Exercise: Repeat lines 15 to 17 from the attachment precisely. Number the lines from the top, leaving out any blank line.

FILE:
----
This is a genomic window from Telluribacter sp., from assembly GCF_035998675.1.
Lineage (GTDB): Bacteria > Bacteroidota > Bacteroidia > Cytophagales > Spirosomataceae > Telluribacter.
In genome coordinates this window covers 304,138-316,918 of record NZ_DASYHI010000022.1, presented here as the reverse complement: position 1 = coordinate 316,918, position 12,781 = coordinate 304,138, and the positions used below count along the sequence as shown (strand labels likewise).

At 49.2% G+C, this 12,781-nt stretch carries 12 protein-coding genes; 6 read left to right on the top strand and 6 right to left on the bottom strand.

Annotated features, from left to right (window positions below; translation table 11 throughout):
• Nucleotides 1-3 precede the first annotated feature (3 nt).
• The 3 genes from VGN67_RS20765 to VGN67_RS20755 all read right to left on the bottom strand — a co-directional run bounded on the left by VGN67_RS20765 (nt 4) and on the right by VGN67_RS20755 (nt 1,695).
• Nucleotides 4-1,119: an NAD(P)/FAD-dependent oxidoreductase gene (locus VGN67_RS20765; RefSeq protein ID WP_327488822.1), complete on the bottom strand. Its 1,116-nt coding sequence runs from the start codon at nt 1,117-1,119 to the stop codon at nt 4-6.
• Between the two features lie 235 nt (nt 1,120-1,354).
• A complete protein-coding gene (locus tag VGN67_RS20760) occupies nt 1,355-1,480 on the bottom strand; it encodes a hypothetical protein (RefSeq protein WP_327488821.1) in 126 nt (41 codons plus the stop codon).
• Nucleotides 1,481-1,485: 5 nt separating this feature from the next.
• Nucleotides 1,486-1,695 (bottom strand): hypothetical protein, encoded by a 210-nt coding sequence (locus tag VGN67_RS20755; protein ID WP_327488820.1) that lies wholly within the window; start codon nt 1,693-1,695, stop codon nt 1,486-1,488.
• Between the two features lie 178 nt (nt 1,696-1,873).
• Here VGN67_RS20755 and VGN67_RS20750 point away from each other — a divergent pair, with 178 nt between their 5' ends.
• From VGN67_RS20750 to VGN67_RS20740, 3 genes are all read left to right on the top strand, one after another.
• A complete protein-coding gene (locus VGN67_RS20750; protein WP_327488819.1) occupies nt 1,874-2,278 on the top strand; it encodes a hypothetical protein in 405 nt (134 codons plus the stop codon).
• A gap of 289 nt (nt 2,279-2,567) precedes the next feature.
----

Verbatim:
• From VGN67_RS20750 to VGN67_RS20740, 3 genes are all read left to right on the top strand, one after another.
• A complete protein-coding gene (locus VGN67_RS20750; protein WP_327488819.1) occupies nt 1,874-2,278 on the top strand; it encodes a hypothetical protein in 405 nt (134 codons plus the stop codon).
• A gap of 289 nt (nt 2,279-2,567) precedes the next feature.